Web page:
PTSD treatments in the army: A not-so-empirical approach

Hey guys!  As many of you may know, my group and I have been working very hard to educate ourselves in the realm of PTSD research, as per our book project.  However, I am sad to say that the project leaves us in the strict bondage of credible published work as possible references.  Sometimes, I must ask myself, why can’t I just use trashy mainstream anecdotes instead?  If Bill O’Reilly can do it, and then get paid millions of dollars to scream it out loud like he owns it why can’t I?  So without further ado, I would like to summarize a couple of interesting PTSD-related articles that I have come across on my favorite website concerning the latest advances in technology, wired.com.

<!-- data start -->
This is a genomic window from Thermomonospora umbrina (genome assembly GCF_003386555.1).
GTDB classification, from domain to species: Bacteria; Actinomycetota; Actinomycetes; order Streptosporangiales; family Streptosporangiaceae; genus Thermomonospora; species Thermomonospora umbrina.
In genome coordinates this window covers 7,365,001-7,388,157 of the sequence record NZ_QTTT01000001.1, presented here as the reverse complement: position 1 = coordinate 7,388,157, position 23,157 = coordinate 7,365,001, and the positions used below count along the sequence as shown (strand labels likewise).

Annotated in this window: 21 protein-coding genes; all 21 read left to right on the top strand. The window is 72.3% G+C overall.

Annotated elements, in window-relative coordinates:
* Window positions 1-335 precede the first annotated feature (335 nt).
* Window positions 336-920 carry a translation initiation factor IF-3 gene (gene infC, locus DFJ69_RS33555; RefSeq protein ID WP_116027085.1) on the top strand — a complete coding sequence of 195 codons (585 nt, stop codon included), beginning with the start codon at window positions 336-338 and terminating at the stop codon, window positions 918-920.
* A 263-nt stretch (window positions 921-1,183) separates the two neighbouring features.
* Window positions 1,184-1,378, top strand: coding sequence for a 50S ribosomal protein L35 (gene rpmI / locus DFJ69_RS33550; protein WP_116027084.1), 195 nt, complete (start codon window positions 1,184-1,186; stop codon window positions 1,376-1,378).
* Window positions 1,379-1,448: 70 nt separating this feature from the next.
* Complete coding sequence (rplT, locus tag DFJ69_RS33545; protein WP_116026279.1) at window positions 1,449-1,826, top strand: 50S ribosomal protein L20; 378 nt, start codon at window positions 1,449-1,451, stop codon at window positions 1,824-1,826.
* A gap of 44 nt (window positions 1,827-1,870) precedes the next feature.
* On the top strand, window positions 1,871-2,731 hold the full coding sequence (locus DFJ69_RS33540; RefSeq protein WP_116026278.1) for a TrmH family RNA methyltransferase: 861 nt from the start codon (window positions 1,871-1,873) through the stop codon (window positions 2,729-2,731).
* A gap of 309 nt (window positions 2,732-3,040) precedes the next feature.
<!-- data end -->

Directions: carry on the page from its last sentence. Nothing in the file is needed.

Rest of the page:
I am an avid patron of wired.com, and I think that they have a way of explaining the latest technological advances with regard to applications for leisure and medicine so that the layman can easily understand the essence of such advances without requiring extensive previous knowledge in related fields.  This being said, I was more than excited to see a front-page article concerning military treatments for PTSD while I happened to be working on my chapter.  This article discusses some military research concerning the disorder, which seemed interesting; considering the military’s strong impetus to find treatments for the disorder, one might expect military research to be close to cutting edge in the field.  However, the studies that the military claims to have performed both baffle and confuse me in light of the prolific amount of research in more academic PTSD studies that I have done.